Beachside Chat: What In-House Counsels Want To Know

by Annie Tang in Articles

DatePosted on January 07, 2020 at 10:30 AM
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Every day, I get to meet interesting people from diverse backgrounds which is an occupational blessing! So I decided to put pen to paper for this beachside chat about recurring questions that I am regularly asked by in-house lawyers. I opted for a beachside chat since there are probably more beaches than firesides in Hong Kong!

Some of the answers could also be applicable or adapted to other professionals as well.

What is my market worth?

If you are paid less than your peers, don’t assume that the grass is greener for them. What may not be obvious, for example, is that they may be on call 24/7, have to travel constantly or have multiple fires or political dramas to extinguish or resolve so it's difficult to judge a book by its cover or compare red apples with green pears.

Pay differences could also be due to a number of factors such as your having initially worked at a local law firm vs international law firm (including US law firm), or the industry you joined (investment banks are most likely to pay higher than a retail brand) or your coverage. Or it could simply have been due to the employer having a strict budget for your role or due to team relativity (it wouldn’t be possible for you to get paid more than your direct report for example).

You may have taken a pay cut when you initially moved in-house for a better work life balance or for more predictable hours. Other factors such as the extent of your geographical coverage and your responsibilities will also impact upon your current salary.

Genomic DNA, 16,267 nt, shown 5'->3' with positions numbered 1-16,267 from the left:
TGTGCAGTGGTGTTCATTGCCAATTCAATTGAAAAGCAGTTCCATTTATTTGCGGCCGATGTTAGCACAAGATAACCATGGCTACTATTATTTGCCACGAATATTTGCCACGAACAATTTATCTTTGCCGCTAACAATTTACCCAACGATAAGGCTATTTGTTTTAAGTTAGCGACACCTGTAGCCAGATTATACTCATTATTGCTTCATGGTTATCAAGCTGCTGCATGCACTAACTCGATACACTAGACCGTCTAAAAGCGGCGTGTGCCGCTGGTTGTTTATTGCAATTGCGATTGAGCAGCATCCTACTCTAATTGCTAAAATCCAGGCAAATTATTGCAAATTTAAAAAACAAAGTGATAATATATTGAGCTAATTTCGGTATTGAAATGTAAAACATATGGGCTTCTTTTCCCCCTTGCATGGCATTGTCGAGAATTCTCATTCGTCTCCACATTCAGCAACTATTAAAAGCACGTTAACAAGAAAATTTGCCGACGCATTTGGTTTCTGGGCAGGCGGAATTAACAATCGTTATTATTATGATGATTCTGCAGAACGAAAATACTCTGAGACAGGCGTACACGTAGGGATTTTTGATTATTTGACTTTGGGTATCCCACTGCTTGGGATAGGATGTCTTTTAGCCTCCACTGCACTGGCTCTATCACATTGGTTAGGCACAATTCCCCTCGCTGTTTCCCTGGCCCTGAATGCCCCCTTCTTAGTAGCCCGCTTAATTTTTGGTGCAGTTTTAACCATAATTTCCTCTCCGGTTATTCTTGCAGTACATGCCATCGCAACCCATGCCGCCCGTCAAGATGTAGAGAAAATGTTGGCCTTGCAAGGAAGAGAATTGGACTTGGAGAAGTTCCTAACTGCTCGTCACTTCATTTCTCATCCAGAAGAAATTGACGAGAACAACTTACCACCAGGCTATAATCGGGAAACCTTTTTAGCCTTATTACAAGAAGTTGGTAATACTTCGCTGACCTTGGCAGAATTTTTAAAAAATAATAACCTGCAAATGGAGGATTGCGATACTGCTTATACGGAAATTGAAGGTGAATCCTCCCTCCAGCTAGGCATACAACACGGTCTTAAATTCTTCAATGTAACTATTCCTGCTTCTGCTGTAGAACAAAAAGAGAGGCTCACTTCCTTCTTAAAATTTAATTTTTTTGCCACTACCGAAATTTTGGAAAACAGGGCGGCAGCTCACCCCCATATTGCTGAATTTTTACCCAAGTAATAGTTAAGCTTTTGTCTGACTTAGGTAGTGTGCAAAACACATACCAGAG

From around 8+ PQE and upwards, salaries typically diverge for in-house lawyers due to varying factors such as different industries, geographical, managerial or other responsibilities.

In a nutshell, break free from the green eyed monster in you. Remember, YOU, and only you, create your own market worth. So don’t compare yourself to your peers or even compare with your previous salary or lament what could have been.

Don’t forget that you probably went in pursuit of happiness when you eagerly gave up the chase for law firm partnership, time sheets and business development for reasons that went well beyond money. However, if money is now the key consideration and you are confident that you can quickly build a book of business, the private practice ship may not have completely sailed and you could even consider returning to private practice.

What’s the current job market like?

The job market is largely dictated by and impacted by the economy at any given time. Even economists may find it difficult to evaluate but I have observed that during previous economic downturns such as during the SARS period (2003) and the Global financial crisis (2008), the legal market was usually one of the last professions to feel the “hit” of a downturn and any “hit” usually lasted for around 3 months or so.

Even in the current political climate (US/China trade war and Hong Kong protests), there is still a healthy demand for lawyers in both private practice and in-house.

How can I improve my marketability on paper?

A regular issue faced by some candidates is that their CVs have become 'choppy' (arising from job changes annually or biennially). Whilst you may have compelling reasons for these changes, employers usually do not take kindly to these profiles since they quickly assume (whether rightly or wrongly) that past history is an indicator of future behaviour.

Therefore, to increase your marketability, it is essential that you gain some longevity and stability with your employer and give it your all even if it’s not your ideal job of all time. Remember that an excellent reference from your employer where you have been in a stable position will help you in the long run.

When is a good time to find a job?

On the assumption that you haven’t just changed jobs, then there’s no time like the present! Job hunting takes time, sometimes months or even years so be patient and start the search earlier than when you desperately need to leave!